We all know the story by now; consumers are strapped for cash, businesses are counting paper clips, and gasoline stations are going defunct despite prices at the pump skyrocketing (operators surprisingly make very little in the way of margin as prices rise, and in fact most cases lose money). Today, the market is faced with another retail sector tragedy: Office Depot (ODP). No, the company is not filing for Chapter 11 protection in the spirits of Sharper Image and Bombay. But, the news was so grim (one could argue that it has been for some time) that one must begin to ponder whether the office supply retail sector will have one less stalwart once the economy awakens from its slumber.
Office Depot is among the worst performing stocks in the market today after management at the office supply chain issued a material 2Q08 earnings warning. Does this news really come as a surprise? The company peddles such items as pens, notebooks, and paper to small and medium-sized business owners, not to mention an array of other consumers, most of which are closing up shop, being laid off, or curtailing discretionary spending. The company noted that North American retail comparable store sales (comps) declined a worrisome 10.0% in 2Q08 year on year, which is accelerated from the 1Q08 drop of 9.0%. EBIT margins are anticipated to have declined 400 to 450 basis points year on year, revised from a 200 to 250 basis point expected decline, and also a quicker pace of erosion from the 1Q08 fall of 281 basis points.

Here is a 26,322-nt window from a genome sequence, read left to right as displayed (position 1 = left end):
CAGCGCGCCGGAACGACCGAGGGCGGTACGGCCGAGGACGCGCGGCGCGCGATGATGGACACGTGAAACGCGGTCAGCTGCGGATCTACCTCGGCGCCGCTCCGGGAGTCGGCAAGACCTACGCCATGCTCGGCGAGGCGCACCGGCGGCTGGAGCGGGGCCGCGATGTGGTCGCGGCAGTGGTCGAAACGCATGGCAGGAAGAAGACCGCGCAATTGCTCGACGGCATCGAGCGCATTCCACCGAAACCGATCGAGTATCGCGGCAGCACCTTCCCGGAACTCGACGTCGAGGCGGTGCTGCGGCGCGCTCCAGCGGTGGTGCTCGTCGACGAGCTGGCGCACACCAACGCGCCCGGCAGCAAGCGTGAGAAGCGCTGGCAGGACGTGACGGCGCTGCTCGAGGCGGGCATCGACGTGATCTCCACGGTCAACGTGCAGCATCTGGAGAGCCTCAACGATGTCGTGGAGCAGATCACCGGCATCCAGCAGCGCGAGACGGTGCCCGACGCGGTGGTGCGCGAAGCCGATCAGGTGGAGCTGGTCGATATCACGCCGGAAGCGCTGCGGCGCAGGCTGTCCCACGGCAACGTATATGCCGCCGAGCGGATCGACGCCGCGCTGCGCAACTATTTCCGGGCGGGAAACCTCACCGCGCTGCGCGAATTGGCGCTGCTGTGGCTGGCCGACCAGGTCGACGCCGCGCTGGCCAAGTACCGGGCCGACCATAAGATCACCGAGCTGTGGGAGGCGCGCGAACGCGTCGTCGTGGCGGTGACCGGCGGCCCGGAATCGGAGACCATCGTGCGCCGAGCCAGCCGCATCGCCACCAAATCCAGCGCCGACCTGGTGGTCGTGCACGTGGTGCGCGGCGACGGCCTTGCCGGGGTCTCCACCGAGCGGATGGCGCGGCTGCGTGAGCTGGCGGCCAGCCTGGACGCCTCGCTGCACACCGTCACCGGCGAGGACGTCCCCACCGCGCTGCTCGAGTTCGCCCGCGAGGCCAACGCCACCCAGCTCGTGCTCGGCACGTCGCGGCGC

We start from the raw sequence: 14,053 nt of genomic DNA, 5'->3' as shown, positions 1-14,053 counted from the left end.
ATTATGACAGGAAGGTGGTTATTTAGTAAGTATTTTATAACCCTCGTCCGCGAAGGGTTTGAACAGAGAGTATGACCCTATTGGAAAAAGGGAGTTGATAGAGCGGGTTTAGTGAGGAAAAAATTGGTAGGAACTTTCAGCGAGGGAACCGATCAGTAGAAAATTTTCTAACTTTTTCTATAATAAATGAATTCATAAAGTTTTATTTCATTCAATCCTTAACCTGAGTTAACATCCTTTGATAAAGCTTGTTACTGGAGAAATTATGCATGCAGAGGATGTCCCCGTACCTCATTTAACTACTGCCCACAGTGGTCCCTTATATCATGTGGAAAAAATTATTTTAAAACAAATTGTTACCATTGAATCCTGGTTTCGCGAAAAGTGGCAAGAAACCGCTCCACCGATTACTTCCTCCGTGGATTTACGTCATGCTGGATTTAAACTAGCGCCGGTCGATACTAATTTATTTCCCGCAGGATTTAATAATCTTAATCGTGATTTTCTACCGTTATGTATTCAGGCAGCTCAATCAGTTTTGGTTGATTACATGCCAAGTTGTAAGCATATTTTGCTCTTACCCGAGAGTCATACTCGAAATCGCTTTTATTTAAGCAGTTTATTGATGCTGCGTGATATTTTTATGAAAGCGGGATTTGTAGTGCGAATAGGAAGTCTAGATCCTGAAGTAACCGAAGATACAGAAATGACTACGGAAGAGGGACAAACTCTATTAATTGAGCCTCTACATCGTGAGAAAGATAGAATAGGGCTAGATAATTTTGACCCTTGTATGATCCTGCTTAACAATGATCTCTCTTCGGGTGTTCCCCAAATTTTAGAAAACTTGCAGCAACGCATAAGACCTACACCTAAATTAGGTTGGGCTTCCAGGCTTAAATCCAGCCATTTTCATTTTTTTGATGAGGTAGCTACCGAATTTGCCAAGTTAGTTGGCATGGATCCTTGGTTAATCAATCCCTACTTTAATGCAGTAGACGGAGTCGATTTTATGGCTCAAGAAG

In light of this news, the company's stock is trading at a 41.0% discount to book value, which may start to gain the attention of private equity in this fundamental analyst guru's eyes (see Circuit City (CC)). Additionally, the stock is trading at a PE of 5.7 times estimated 2009 earnings, a discount to the sector average, and its closest peer Staples Corp. (SPLS) at 13.22 times. Nonetheless, one could make a strong case that the stock should get even cheaper in the months ahead, pending visibility as to when comps or EBIT margins stand to bottom (perhaps not well into 2009). Management signaled that key fundamental trends could stabilize in the second half of 2008, though we have our doubts given economic conditions, the company's high level of debt, and misaligned inventory balance at this point in the year.
Written by Brian Sozzi, a Research Analyst for Wall Street Strategies (www.wstreet.com) specializing in the apparel/hardline goods sectors of the retail industry.